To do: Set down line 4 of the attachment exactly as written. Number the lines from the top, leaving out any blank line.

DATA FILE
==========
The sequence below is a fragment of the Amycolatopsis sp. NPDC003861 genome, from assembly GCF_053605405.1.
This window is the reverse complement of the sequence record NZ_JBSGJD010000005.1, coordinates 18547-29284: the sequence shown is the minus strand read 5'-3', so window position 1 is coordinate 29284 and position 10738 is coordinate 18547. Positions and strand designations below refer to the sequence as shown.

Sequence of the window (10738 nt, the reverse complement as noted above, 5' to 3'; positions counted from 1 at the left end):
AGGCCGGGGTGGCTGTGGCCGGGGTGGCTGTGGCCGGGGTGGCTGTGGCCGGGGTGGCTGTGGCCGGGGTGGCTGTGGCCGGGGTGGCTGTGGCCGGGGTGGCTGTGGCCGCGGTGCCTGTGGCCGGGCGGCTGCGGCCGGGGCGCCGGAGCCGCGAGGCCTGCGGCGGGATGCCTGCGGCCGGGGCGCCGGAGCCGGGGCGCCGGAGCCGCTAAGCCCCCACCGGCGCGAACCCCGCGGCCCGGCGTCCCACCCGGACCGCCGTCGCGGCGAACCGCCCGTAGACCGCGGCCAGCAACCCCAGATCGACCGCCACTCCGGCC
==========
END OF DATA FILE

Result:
AGGCCGGGGTGGCTGTGGCCGGGGTGGCTGTGGCCGGGGTGGCTGTGGCCGGGGTGGCTGTGGCCGGGGTGGCTGTGGCCGGGGTGGCTGTGGCCGGGGTGGCTGTGGCCGCGGTGCCTGTGGCCGGGCGGCTGCGGCCGGGGCGCCGGAGCCGCGAGGCCTGCGGCGGGATGCCTGCGGCCGGGGCGCCGGAGCCGGGGCGCCGGAGCCGCTAAGCCCCCACCGGCGCGAACCCCGCGGCCCGGCGTCCCACCCGGACCGCCGTCGCGGCGAACCGCCCGTAGACCGCGGCCAGCAACCCCAGATCGACCGCCACTCCGGCC